I have been following the Great Ethanol Blend Wall fight for some time. In a nutshell, ethanol companies have been struggling mightily during the recession. In response, industry group Growth Energy petitioned the EPA to allow gasoline to contain up to 15 percent ethanol rather than the current 10 percent. This demand also had the strong support of the big farm groups as well as of USDA Chief Tom Vilsack himself. The auto industry, the marine industry, and just about anyone who sells a gasoline engine opposes the idea on the basis that at higher blends the corrosive effect of ethanol ruins engines. Having already delayed its response to Growth Energy’s petition once, the EPA was due to give a response on Dec. 1. And it was … a punt.

Corn in gas tank. In a letter [PDF] sent to Growth Energy co-Chairmen Wesley Clark and Jeff Broin, the EPA determined that more testing was needed before the agency could really know if a higher blend wall was safe for engines — testing that it hopes to complete by May. And so we must wait. But in the meantime, we can chew over the indications that the EPA will raise the blend wall in the worst way possible.

Before I explain, I should observe that it appears the agency does indeed support raising the blend wall eventually. In the letter the EPA stated that “to achieve the renewable fuel requirements in future years, it is clear that ethanol will need to be blended into gasoline at levels greater than the current limit of 10 percent.” But in reality, that statement is simply a reflection of the Congressionally mandated requirement that 36 billion gallons of biofuels must be in use by 2022 — a goal that can’t be met if the blend wall stays at 10 percent. Congress could, if it so desired, reduce or eliminate the biofuels mandate and the problem would be solved. However, hell shows no indication of freezing over and thus we are stuck with a rising blend wall.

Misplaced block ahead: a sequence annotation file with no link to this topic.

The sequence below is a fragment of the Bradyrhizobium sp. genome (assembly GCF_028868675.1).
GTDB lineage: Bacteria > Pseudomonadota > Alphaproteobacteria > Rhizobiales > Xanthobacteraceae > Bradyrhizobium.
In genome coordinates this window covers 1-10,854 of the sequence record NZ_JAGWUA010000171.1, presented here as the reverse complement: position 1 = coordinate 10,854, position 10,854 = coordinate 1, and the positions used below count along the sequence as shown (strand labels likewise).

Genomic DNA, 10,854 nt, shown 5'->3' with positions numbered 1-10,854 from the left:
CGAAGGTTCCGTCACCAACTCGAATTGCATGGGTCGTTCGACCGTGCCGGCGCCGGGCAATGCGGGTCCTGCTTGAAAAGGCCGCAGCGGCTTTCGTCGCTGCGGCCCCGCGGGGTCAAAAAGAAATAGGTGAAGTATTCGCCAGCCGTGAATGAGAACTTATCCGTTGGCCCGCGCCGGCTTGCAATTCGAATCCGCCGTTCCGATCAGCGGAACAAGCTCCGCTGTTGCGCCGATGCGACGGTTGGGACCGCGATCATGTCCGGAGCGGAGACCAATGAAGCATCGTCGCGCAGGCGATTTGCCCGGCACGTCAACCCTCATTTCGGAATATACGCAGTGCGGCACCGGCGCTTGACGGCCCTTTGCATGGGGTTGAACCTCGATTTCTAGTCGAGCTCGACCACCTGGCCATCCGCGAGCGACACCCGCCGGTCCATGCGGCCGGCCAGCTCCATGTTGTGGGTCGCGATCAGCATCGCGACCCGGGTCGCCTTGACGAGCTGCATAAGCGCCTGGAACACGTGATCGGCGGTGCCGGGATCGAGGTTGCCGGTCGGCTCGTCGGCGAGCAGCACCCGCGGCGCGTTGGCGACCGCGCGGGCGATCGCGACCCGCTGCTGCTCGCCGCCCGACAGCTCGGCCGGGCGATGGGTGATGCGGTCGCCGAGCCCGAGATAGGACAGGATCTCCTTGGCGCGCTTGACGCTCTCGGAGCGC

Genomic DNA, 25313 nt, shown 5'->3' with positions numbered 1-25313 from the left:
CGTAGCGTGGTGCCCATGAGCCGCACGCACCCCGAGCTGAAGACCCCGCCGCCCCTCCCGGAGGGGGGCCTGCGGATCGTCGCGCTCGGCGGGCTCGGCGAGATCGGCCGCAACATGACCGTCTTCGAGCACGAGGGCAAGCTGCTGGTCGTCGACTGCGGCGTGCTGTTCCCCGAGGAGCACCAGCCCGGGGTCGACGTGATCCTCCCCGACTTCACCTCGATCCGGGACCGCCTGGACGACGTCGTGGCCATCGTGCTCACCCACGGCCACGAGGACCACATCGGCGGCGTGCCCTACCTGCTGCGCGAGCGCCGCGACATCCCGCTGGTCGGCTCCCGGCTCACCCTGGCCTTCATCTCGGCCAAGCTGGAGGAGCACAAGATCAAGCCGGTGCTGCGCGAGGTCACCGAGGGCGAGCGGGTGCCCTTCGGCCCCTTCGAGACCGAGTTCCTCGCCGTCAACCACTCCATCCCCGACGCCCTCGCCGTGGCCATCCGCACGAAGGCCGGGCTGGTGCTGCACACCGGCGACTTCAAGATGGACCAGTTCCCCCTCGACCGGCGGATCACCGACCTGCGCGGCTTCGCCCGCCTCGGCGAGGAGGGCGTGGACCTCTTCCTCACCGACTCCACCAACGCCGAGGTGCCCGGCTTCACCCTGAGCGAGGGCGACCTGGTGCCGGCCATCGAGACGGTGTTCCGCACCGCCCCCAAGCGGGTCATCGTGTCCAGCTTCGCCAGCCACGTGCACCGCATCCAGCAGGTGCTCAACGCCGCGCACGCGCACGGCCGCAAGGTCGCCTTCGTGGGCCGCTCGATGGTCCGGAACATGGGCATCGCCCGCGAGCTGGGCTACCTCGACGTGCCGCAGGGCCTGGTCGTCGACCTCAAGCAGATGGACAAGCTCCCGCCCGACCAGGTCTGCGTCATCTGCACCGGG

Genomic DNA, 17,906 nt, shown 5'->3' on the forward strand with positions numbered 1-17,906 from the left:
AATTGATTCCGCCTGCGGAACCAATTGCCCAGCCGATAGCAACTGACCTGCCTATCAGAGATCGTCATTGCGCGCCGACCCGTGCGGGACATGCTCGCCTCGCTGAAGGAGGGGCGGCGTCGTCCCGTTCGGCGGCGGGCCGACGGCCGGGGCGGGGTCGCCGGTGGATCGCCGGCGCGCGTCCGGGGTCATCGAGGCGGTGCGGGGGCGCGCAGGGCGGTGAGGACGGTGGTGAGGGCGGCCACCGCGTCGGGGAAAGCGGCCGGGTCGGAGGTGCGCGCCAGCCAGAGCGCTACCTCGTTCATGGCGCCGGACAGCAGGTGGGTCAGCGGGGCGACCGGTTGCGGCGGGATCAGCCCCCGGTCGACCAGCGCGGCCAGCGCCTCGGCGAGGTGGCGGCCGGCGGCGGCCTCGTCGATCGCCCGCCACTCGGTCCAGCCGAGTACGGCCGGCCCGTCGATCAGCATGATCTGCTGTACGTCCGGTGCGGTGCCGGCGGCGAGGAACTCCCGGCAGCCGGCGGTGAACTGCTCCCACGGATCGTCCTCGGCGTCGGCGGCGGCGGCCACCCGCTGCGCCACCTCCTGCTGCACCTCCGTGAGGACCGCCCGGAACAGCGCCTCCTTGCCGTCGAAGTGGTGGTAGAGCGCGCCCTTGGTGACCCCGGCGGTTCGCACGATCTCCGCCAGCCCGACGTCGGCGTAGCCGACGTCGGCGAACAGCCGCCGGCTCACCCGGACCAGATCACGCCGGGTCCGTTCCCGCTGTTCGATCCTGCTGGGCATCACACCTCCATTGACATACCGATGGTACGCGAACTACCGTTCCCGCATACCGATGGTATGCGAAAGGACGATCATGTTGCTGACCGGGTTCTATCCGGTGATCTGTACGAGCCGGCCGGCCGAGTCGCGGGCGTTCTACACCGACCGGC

And how exactly will the EPA raise the blend wall once all the research comes in? Well, preliminary results of the EPA’s tests suggest that cars made after 2001 can handle E15. So:

Should the test results remain supportive, and provide the necessary basis, we would be in a position to approve E15 for 2001 and newer vehicles in the mid-year time frame.

Oh, but don’t worry about gas pumps suddenly putting out a fuel that could destroy your pre-2001 car, not to mention any lawn mover, boat, leaf blower, snow blower, etc. of any age. The EPA “will be taking steps to address fuel pump labeling issues to ensure consumers utilize the proper gasoline for their vehicle and equipment … “

How reassuring.

Does the EPA seriously think that approving what is in essence a new kind of fuel which is incompatible with the vast majority of engines out there and which will require its own pumps and distribution system is a good idea? Probably not. But their hands are effectively tied by the Renewable Fuel Standard production targets. In the end, as Phil Brasher in the Des Moines Register points out, the EPA (and the rest of us) will probably be bailed out by the unlikeliest of saviors: The gasoline refining industry. They hate the idea of E15 almost as much as the Sierra Club:

Refiners are saying they won’t put more ethanol into their gasoline unless Congress gives them protection from potential lawsuits from motorists or consumers who claim the ethanol hurt their engines.

Just because the agency can approve higher ethanol content, “that doesn’t mean anybody is forced to sell it,” said Charles Drevna, president of the National Petrochemical and Refiners Association.

And Brasher found at least one refiner who swears they won’t sell the stuff.

In sum, ethanol remains as big a regulatory mess as it is an environmental mess. The only good news, as far as I can tell, is that regardless of what the EPA does, E15 will remain, for the foreseeable future, a gleam in ethanol execs’ eyes. Would that it stays that way.